Q: Brokerage houses have additional insurance that covers certain events relative to my deposit. Should I be concerned when the funds on deposit at a major brokerage exceed the insurance limits?
Let’s assume this refers to SIPC coverage brokerage firms use. While loosely similar to the more familiar FDIC insurance to cover bank deposits, SIPC insurance is much more limited in scope.
Essentially, SIPC insurance provides coverage from loss due to the brokerage firm going out of business. It provides up to $500,000 of protection on securities and up to $250,000 in cash in excess of what is recovered. It does not provide coverage from a decline in the value of investments.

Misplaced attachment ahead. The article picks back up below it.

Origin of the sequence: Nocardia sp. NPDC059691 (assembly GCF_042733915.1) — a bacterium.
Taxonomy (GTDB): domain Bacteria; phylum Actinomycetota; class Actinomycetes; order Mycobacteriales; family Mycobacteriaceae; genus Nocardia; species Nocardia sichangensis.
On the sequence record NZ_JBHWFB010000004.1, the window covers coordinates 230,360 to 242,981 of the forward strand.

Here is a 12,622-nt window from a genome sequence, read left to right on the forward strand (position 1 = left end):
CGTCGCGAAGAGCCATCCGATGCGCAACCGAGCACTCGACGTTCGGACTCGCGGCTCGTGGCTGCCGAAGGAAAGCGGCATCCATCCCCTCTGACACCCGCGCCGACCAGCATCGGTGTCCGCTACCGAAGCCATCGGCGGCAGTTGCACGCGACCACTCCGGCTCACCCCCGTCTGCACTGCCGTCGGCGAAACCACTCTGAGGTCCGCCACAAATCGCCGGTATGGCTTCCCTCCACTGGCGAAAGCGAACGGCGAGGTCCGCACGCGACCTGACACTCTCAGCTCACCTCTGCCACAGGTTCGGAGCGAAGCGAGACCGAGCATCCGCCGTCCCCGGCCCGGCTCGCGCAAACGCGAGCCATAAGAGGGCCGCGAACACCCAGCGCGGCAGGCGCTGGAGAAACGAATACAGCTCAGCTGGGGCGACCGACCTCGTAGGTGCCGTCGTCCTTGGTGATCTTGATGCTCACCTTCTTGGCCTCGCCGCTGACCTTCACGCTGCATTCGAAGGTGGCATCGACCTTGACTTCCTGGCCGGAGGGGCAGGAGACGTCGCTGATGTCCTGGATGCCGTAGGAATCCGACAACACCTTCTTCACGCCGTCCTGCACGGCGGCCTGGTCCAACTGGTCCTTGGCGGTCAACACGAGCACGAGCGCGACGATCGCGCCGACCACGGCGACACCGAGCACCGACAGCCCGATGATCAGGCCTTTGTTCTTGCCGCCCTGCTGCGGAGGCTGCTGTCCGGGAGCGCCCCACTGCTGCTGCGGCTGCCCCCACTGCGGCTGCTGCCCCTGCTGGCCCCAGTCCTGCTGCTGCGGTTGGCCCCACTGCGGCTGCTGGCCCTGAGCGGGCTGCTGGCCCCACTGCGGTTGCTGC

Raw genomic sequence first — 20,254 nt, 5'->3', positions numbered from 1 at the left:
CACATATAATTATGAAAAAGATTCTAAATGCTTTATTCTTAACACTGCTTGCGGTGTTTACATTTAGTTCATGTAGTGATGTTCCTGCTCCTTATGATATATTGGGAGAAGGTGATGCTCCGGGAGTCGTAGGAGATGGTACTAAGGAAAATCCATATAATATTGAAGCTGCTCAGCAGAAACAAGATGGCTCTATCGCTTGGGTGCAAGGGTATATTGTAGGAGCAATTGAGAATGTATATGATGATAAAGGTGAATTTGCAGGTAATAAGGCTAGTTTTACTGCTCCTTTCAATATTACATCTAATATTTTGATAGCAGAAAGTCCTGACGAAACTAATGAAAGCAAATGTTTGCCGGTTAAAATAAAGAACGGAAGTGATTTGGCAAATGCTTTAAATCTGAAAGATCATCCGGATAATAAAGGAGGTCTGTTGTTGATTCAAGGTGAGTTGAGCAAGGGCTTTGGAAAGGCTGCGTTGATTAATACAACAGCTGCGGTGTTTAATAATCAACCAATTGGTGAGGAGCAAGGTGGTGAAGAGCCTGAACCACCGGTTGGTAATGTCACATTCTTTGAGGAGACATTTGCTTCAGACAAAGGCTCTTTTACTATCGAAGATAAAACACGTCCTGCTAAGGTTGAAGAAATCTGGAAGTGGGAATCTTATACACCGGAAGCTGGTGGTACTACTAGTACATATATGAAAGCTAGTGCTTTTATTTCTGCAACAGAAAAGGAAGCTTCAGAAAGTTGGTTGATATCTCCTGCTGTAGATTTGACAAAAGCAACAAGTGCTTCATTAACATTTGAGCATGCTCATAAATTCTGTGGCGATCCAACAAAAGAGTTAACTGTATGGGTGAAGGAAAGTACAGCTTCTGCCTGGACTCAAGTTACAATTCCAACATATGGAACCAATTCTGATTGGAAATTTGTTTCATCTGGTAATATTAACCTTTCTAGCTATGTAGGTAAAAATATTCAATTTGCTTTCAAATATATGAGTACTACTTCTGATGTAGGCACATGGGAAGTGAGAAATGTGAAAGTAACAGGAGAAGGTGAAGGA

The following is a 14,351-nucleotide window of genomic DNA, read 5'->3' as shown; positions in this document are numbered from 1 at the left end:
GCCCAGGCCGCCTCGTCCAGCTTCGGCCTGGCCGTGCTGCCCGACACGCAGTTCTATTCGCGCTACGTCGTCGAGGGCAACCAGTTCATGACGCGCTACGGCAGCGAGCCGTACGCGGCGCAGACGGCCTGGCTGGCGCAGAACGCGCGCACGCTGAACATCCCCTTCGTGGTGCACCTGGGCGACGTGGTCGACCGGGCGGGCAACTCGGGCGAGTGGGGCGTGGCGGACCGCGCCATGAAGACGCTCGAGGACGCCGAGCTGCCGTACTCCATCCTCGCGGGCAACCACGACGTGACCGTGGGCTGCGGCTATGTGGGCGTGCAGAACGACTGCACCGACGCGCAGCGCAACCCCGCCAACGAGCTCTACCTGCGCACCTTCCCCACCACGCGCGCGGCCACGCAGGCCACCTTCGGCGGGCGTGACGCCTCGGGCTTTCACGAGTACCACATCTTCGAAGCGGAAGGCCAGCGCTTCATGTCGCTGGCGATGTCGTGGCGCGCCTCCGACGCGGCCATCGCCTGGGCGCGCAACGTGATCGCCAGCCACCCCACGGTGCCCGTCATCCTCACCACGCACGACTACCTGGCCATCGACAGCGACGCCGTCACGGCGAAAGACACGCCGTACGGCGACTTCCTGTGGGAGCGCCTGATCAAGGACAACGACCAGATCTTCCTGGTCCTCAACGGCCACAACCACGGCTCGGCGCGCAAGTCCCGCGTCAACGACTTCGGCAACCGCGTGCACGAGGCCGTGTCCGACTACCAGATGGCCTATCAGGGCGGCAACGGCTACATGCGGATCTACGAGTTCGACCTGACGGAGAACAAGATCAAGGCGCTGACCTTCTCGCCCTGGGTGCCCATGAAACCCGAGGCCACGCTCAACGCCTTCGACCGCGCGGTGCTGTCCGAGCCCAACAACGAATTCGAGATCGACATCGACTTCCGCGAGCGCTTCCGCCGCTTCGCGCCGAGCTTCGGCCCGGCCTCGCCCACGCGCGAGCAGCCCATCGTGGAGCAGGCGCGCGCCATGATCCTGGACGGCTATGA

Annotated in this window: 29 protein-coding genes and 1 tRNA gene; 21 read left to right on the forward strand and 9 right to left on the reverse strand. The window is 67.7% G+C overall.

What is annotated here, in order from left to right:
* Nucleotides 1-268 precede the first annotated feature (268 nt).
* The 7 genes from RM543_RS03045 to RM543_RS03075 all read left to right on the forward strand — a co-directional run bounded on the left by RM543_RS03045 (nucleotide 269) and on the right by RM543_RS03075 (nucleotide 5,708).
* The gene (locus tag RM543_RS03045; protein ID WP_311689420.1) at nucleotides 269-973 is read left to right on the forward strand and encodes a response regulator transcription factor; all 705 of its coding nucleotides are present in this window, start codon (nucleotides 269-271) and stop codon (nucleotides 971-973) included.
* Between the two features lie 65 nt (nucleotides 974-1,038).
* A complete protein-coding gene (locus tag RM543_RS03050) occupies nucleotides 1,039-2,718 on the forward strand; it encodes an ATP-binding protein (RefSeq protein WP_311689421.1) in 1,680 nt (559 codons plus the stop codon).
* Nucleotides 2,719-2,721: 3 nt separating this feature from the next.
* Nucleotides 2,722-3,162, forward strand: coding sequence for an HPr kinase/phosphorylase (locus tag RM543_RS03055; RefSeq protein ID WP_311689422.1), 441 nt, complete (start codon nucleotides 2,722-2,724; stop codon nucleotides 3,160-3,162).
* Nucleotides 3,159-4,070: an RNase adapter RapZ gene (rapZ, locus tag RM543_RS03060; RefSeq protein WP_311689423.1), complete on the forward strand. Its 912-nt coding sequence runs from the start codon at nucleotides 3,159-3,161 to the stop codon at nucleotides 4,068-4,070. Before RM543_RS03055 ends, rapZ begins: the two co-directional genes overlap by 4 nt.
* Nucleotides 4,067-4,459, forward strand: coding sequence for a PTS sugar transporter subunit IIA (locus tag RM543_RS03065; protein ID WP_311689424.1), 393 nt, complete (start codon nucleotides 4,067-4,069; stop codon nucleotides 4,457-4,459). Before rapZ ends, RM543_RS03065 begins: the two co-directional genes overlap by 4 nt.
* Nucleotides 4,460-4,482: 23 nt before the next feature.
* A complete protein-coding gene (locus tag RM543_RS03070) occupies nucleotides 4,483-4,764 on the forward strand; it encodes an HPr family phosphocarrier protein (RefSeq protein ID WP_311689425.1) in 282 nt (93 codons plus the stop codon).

To help visualize an example of when SIPC would come into play, let’s use an example of a $5 million client account:
· Assume the brokerage firm fails, resulting in $5 billion of client claims on assets.
· Assume 90% of clients’ assets ($4.5 billion) are recovered. The actual historical recovery rate is 98.7% according to SIPC.
· The client in this example holding $5 million in SIPC eligible assets would receive $4.5 million from recovered assets and $500,000 from SIPC. The loss to the $5 million client account would be zero.
It’s exceedingly rare for a client to be entitled to recover damages under SIPC and not be made whole because of the $500,000 limit.
Also, most large brokerage firms purchase “excess of SIPC” insurance, which insures clients for any losses above the $500,000 limit.
Ultimately, clients do not need to be concerned when funds at a brokerage exceed the coverage limits.
More detailed information about SIPC coverage can be found here.
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